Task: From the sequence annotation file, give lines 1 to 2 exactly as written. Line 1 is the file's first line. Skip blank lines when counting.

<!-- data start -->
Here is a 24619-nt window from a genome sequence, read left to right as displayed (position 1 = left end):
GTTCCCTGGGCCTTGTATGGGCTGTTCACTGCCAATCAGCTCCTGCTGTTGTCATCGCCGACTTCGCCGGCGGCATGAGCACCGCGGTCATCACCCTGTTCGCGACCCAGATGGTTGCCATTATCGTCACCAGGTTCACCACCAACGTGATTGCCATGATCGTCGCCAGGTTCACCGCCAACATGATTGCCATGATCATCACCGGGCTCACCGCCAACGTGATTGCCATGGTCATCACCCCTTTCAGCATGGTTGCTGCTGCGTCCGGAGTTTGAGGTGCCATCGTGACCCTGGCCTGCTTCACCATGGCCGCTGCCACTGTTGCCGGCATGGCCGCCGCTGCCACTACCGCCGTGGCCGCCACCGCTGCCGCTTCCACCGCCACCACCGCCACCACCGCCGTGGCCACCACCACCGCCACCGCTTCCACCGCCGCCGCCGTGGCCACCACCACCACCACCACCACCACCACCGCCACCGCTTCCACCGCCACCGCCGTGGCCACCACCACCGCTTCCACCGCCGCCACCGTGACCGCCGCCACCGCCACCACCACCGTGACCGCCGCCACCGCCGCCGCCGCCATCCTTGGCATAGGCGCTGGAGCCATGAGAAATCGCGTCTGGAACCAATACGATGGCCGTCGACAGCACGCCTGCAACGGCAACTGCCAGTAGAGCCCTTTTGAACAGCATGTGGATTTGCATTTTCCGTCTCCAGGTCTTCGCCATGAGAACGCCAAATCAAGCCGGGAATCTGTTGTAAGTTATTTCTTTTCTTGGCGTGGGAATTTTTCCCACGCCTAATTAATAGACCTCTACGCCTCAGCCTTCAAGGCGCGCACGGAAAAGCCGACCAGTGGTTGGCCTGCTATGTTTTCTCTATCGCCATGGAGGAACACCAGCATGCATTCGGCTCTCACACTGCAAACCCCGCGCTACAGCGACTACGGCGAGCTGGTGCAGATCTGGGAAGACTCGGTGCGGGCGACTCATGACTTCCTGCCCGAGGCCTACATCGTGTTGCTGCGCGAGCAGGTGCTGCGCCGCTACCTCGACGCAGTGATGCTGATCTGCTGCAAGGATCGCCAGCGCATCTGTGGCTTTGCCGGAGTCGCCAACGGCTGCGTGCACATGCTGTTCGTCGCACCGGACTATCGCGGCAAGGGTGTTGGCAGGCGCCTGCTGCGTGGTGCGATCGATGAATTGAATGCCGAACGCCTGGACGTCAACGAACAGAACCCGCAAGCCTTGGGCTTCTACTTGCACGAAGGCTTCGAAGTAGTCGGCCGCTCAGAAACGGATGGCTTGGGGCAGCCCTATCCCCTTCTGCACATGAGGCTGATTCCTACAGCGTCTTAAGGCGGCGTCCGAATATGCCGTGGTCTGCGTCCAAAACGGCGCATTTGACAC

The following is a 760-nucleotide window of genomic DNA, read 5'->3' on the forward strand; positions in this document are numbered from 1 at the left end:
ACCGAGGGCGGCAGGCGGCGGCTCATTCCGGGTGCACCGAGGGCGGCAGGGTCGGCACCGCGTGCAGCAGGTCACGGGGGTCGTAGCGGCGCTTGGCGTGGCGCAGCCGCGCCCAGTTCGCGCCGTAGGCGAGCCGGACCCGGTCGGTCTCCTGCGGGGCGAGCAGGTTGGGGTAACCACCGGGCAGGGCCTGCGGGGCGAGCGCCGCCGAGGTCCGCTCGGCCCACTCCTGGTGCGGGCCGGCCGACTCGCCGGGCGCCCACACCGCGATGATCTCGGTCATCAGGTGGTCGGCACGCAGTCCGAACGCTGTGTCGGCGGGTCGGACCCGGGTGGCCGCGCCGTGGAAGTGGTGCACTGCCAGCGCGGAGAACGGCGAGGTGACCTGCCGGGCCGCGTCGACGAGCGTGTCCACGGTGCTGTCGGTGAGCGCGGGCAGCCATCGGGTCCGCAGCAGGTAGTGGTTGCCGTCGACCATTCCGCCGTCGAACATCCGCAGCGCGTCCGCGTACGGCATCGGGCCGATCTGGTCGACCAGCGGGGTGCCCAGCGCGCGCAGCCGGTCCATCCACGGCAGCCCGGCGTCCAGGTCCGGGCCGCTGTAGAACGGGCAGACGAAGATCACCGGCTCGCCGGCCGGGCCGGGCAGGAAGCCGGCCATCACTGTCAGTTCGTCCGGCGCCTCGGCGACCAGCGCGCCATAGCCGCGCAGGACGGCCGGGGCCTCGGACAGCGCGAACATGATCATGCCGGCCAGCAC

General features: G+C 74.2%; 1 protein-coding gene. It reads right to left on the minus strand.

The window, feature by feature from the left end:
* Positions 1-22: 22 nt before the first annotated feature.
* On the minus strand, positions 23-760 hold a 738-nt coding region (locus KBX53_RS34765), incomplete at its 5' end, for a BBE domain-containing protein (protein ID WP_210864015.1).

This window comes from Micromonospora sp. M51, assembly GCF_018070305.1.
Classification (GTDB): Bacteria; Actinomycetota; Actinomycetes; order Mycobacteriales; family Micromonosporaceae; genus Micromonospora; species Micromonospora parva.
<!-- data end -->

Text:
Here is a 24619-nt window from a genome sequence, read left to right as displayed (position 1 = left end):
GTTCCCTGGGCCTTGTATGGGCTGTTCACTGCCAATCAGCTCCTGCTGTTGTCATCGCCGACTTCGCCGGCGGCATGAGCACCGCGGTCATCACCCTGTTCGCGACCCAGATGGTTGCCATTATCGTCACCAGGTTCACCACCAACGTGATTGCCATGATCGTCGCCAGGTTCACCGCCAACATGATTGCCATGATCATCACCGGGCTCACCGCCAACGTGATTGCCATGGTCATCACCCCTTTCAGCATGGTTGCTGCTGCGTCCGGAGTTTGAGGTGCCATCGTGACCCTGGCCTGCTTCACCATGGCCGCTGCCACTGTTGCCGGCATGGCCGCCGCTGCCACTACCGCCGTGGCCGCCACCGCTGCCGCTTCCACCGCCACCACCGCCACCACCGCCGTGGCCACCACCACCGCCACCGCTTCCACCGCCGCCGCCGTGGCCACCACCACCACCACCACCACCACCACCGCCACCGCTTCCACCGCCACCGCCGTGGCCACCACCACCGCTTCCACCGCCGCCACCGTGACCGCCGCCACCGCCACCACCACCGTGACCGCCGCCACCGCCGCCGCCGCCATCCTTGGCATAGGCGCTGGAGCCATGAGAAATCGCGTCTGGAACCAATACGATGGCCGTCGACAGCACGCCTGCAACGGCAACTGCCAGTAGAGCCCTTTTGAACAGCATGTGGATTTGCATTTTCCGTCTCCAGGTCTTCGCCATGAGAACGCCAAATCAAGCCGGGAATCTGTTGTAAGTTATTTCTTTTCTTGGCGTGGGAATTTTTCCCACGCCTAATTAATAGACCTCTACGCCTCAGCCTTCAAGGCGCGCACGGAAAAGCCGACCAGTGGTTGGCCTGCTATGTTTTCTCTATCGCCATGGAGGAACACCAGCATGCATTCGGCTCTCACACTGCAAACCCCGCGCTACAGCGACTACGGCGAGCTGGTGCAGATCTGGGAAGACTCGGTGCGGGCGACTCATGACTTCCTGCCCGAGGCCTACATCGTGTTGCTGCGCGAGCAGGTGCTGCGCCGCTACCTCGACGCAGTGATGCTGATCTGCTGCAAGGATCGCCAGCGCATCTGTGGCTTTGCCGGAGTCGCCAACGGCTGCGTGCACATGCTGTTCGTCGCACCGGACTATCGCGGCAAGGGTGTTGGCAGGCGCCTGCTGCGTGGTGCGATCGATGAATTGAATGCCGAACGCCTGGACGTCAACGAACAGAACCCGCAAGCCTTGGGCTTCTACTTGCACGAAGGCTTCGAAGTAGTCGGCCGCTCAGAAACGGATGGCTTGGGGCAGCCCTATCCCCTTCTGCACATGAGGCTGATTCCTACAGCGTCTTAAGGCGGCGTCCGAATATGCCGTGGTCTGCGTCCAAAACGGCGCATTTGACAC